So far it's been fun!
|Sep 22, 2010, 04:02 AM|
Here's dedication for ya! A day of today, and instead of going to the flying field at 0630 as usual (before it gets to hot), I am sitting at home, building...
Which motormount to choose? Decisions, decisions...
I choose the one on the right. It looks somewhat sturdier, and I do not need to drill 2 holes in the stick to fix it.
Test fit & measure.
That looks about right.
I cut the stick to size, and soaked the cut end with thin CA, so it won't split. (Don't know if it's necessary, but I prefer to do this. It's not mentioned in the manual)
Glued stick in place. The manual mentiones building up CA fillets on the motormount. I find it easiest to first glue the stick in place with medium CA, then add a few drops of thick CA and hit it with a shpritz of kicker
Some more test fitting. This time to see if I still have access to all the 4 bolts of the motormount after F8 and F9 are in place. I do...
Uptill now, the build has been logical, easy, and extremely well fitting. That's why I am realy surprised I'm stumped (temporarily). The bottom, front sheeting (F10) comes in 2 parts (F10a & F10b) that need to be glued together. No problem here. But then I need to wrap the sheet around the nose.
Now, whenever I have wrapped balsa sheeting, I have always wetted the sheet first, wrapped it around a glass or bottle (depending on size and circumference) let it dry, and when dry I had a curved sheet of balsa I could easily glue in place, with any bending.
Nothing like this is mentioned in the manual. As I decided that the designer probably knows better, I followed the instructions, and when trying to bend F10 to follow the curve of the fuse, it cracked.
So what I have done now, I put F10 back together again, and glued the first part with thick CA in place. When dry, I will spray some warm water on it, bend it to follow the fuse's curve and hold it with rubber bands.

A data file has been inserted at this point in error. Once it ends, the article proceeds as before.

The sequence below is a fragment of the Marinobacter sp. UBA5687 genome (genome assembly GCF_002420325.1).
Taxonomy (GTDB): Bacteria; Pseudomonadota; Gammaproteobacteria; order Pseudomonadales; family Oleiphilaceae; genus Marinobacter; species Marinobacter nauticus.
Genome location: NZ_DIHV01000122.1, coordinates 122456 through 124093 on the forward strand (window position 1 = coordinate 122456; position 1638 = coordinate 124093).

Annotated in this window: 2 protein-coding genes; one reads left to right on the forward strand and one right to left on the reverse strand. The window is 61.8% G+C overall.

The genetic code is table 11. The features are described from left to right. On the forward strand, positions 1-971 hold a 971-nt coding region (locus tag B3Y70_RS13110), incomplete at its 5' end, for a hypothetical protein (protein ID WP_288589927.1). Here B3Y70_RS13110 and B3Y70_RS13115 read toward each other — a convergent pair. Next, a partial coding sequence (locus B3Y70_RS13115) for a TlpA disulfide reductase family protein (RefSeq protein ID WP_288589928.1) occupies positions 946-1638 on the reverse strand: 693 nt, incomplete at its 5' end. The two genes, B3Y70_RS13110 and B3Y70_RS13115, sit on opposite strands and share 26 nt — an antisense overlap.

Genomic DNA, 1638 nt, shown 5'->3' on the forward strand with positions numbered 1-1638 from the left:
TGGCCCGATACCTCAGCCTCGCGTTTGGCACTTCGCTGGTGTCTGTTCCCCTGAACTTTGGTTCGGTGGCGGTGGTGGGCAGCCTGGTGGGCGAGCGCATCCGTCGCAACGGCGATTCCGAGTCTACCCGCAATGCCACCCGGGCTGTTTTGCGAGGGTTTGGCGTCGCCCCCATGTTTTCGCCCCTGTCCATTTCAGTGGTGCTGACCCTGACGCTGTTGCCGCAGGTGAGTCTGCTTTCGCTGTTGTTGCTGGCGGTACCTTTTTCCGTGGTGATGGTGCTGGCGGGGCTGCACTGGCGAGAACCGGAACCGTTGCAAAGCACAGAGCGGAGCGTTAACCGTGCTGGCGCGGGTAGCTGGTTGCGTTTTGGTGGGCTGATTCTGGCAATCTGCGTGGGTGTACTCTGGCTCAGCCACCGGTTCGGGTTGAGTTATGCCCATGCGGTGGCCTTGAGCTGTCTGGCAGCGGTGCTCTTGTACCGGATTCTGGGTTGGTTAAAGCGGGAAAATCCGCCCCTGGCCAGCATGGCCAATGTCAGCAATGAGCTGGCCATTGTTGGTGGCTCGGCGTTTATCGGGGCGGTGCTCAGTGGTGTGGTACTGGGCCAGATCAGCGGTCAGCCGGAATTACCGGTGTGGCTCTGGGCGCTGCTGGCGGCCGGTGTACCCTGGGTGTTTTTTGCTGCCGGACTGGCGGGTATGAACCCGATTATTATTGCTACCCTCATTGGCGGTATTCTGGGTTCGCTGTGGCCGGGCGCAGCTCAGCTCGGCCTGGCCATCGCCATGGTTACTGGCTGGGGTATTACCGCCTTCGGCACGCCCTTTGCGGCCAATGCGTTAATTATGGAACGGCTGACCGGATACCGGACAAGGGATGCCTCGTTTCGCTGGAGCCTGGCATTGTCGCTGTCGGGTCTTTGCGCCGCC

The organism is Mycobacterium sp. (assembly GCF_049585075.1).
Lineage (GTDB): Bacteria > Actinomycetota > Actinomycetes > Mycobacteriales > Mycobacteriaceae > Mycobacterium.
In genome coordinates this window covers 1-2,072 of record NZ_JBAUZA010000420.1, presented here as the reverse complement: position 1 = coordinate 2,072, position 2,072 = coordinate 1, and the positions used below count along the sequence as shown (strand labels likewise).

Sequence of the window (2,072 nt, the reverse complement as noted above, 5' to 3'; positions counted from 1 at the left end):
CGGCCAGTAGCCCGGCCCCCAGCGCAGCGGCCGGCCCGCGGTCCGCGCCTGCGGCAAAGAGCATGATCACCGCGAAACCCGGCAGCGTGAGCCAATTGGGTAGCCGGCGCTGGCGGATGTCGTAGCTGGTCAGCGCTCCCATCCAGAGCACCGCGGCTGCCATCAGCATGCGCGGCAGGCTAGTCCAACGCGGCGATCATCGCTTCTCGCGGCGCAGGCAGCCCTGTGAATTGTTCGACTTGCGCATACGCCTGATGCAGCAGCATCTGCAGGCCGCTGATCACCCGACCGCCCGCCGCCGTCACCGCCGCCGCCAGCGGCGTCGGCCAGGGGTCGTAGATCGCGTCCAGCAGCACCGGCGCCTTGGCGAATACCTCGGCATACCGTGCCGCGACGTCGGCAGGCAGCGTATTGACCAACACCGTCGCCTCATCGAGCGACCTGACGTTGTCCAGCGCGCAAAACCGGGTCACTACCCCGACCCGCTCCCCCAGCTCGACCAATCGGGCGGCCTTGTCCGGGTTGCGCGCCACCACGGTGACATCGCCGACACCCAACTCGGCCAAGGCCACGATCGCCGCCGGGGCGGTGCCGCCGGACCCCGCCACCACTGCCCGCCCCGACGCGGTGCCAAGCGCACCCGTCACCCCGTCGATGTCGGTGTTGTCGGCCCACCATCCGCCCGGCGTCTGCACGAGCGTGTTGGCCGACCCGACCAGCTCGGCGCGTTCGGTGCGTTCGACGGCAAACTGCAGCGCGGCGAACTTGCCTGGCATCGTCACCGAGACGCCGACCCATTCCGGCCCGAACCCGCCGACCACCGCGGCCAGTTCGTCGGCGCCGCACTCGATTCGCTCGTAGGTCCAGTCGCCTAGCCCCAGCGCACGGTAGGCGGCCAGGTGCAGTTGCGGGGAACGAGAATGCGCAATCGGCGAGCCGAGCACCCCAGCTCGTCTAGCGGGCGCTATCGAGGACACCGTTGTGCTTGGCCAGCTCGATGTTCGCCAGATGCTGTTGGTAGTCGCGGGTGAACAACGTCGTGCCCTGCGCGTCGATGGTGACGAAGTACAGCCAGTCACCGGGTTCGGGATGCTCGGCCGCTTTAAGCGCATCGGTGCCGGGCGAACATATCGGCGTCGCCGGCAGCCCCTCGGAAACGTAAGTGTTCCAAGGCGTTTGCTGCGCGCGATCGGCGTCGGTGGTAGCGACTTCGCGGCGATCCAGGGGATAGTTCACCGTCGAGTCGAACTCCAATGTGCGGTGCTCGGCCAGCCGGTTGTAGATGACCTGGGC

When dry, I'll use medium CA.
|Sep 22, 2010, 09:09 AM|
Well, the fuse is done!
In the end, I found an even better way to wrap F10 along the fuse. While looking for an empty shpritz bottle under the kitchen sink, I saw the (shpritz)bottle of window cleaner. I remember reading somewhere on RCG that window cleaner was very good to use for bending wood. So I gave it a quick spray, and lo and behold, the balsa plate bended within seconds! I had to unbend it a bit, to put in some drops of (medium) CA!
Surpisingly enough, the only thing that didn't fit is the battery hatch. The tabs appear to be slightly too long. No biggy, I'll just send the down a bit.
The sanding I'll do before I start covering. There are a few rough spots, mainly the familiar "hairy" spots from the CA.
Hopefully, tomorrow evening I'll start on the wing!
So far I have netted about 2 1/2 hours of work.
|Sep 22, 2010, 09:26 AM|
Your build is looking great. The Skybuggy with floats caught my eye as well while attending NEAT and I picked one up. I've just finished framing everything, I just need to sand and I'll be ready to cover as well.
I'm curious, have you thought about how to approach the windows?